The architect and even the purpose of the Great Pyramid has been a subject of debate for centuries. Author and Egyptian pyramid researcher Manu Seyfzadeh contends the true designer of the Giza pyramid was not Khufu but Hemiunu, who was one of the most important members of the court and responsible for all the royal works. Seyfzadeh joined guest host Jimmy Church (email) to discuss his hypothesis along with new clues about the technology involved to build the pyramids of Egypt. Seyfzadeh originally wondered why there was no record of any architect of the Pyramid and also why there seemed to be no references to it or the Sphinx in Egyptian writings, even though they kept strict records of mundane issues such as taxes.
Jimmy asked about the recent discovery of a chamber above the grand gallery in the Great Pyramid. Seyfzadeh thinks that it "was the greatest news in archaeology of the century" and commented that it was almost as if the Pyramid was waiting until we developed less invasive or harmful methods before it started giving up more of its secrets. Seyfzadeh has completed a detailed analysis of the structure of the rows of stones in the Pyramid and believes that, based on his study, that there are "six to eight" more chambers above the King’s chamber yet to be discovered. He mentioned that another researcher has proposed that areas of the Ppyramid seem to have collapsed slightly, further indicating that there may be undiscovered spaces within.
Seyfzadeh recently returned from Egypt and says he saw particle detectors in place in the Grand Gallery of the Pyramid which could be used to search for possible undiscovered chambers. The area is still closed to the general public. He estimated the cost of placing these detectors (which look for cosmic particles called ‘muons’ in order to discover open spaces in stone or rock) would cost "many millions of dollars." In response to a caller, Seyfzadeh indicated that he is currently looking at possible similarities in symbols between ancient Egypt and the mysterious Gobekli Tepe site in Turkey.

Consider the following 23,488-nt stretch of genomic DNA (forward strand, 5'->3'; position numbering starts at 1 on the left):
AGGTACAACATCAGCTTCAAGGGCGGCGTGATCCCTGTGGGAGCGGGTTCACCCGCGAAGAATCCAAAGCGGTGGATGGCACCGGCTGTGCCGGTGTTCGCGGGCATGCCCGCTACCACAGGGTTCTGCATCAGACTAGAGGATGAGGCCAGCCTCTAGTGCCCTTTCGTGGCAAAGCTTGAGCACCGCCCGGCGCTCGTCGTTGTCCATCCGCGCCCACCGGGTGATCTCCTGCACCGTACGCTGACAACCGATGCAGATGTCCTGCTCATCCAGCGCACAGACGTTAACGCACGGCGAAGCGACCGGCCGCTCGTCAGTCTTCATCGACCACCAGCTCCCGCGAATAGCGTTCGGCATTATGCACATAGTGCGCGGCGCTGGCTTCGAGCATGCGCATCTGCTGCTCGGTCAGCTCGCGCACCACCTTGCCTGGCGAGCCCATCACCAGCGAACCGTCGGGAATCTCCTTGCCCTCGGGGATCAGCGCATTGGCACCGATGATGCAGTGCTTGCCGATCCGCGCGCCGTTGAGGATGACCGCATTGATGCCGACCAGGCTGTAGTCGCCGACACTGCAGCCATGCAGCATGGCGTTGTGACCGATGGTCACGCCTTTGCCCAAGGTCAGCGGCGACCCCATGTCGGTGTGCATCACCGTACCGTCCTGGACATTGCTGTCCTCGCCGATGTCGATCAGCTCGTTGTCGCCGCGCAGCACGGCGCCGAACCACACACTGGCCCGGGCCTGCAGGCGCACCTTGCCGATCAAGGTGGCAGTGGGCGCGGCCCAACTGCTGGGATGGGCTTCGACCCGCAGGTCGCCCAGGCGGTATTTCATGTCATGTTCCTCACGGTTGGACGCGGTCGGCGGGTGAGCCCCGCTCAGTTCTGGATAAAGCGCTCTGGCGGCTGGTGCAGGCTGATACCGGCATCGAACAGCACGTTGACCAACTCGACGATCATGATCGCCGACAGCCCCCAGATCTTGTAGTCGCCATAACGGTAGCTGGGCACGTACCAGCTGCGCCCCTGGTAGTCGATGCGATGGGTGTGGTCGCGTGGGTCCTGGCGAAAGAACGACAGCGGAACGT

In response to a question about possible entrances to hidden chambers under the Sphinx from caller Garrett from Oregon, Seyfzadeh said that "the main question is does it go anywhere or is it just a blind pouch?" although Jimmy mentioned that there have been multiple explorations of passageways and underground spaces in the Pyramid/ Sphinx complex. Seyfzadeh stated that there is still much to be discovered in Egypt though some areas are currently off limits since they are military zones. He concluded that there are "many secrets hiding under the sand potentially."